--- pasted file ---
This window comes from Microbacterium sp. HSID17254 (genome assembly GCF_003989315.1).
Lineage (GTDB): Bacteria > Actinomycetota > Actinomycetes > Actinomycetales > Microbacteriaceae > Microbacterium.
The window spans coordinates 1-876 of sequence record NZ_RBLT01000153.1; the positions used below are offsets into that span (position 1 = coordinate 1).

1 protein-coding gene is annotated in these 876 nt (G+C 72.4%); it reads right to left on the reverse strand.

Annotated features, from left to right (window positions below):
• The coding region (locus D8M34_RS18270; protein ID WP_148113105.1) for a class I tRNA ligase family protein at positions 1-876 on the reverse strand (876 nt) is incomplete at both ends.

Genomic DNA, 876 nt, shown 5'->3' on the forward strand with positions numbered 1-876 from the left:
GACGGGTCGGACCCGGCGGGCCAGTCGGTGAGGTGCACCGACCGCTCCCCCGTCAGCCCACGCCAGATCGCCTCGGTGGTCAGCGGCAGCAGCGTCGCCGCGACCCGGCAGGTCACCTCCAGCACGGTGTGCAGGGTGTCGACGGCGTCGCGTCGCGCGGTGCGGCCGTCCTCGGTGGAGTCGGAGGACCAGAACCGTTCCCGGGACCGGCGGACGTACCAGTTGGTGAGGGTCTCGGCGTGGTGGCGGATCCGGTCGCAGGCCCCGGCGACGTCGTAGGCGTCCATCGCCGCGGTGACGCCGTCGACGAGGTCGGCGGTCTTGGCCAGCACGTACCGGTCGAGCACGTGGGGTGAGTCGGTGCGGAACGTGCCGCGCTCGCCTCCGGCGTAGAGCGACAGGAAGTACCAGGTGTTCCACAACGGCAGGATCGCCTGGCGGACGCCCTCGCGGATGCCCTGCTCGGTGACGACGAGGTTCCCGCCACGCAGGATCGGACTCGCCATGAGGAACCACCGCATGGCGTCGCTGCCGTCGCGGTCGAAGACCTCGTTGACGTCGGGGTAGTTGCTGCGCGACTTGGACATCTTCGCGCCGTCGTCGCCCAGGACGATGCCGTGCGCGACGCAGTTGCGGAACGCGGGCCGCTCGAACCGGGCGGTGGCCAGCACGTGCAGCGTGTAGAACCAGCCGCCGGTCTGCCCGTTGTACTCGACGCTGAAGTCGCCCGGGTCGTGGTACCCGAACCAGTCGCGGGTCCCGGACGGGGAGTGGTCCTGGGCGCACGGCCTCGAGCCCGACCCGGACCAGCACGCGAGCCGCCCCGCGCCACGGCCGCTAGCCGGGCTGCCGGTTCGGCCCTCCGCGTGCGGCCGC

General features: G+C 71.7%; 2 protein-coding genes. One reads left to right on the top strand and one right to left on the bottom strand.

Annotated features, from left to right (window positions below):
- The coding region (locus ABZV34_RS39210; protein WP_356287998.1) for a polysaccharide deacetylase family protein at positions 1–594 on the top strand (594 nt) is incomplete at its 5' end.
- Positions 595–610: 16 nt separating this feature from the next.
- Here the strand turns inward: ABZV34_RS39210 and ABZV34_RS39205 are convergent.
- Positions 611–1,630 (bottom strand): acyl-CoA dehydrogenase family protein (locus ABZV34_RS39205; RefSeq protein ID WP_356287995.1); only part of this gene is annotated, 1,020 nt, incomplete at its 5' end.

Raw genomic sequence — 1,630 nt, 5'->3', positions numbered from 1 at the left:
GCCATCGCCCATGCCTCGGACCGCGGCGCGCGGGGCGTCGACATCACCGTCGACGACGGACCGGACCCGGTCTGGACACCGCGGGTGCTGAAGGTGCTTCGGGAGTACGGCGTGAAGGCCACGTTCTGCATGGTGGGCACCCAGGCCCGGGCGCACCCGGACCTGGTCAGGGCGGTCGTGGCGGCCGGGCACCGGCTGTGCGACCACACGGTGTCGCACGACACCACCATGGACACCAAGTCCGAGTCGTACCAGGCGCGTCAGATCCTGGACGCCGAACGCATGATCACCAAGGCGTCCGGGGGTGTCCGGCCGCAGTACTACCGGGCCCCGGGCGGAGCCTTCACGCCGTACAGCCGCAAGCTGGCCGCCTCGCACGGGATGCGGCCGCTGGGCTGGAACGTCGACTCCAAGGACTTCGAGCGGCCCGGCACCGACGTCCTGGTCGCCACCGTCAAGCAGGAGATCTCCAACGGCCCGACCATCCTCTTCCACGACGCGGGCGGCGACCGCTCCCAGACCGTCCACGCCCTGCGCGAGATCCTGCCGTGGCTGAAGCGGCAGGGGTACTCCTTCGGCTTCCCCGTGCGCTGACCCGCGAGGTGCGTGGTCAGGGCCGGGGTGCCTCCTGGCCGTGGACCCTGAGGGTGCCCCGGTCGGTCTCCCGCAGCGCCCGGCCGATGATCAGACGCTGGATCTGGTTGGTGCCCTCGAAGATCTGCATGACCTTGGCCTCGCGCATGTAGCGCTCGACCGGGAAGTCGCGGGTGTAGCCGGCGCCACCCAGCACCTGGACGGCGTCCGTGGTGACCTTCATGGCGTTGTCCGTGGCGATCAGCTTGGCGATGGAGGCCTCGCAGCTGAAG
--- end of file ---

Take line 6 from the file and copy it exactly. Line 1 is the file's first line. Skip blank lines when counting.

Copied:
• The coding region (locus D8M34_RS18270; protein ID WP_148113105.1) for a class I tRNA ligase family protein at positions 1-876 on the reverse strand (876 nt) is incomplete at both ends.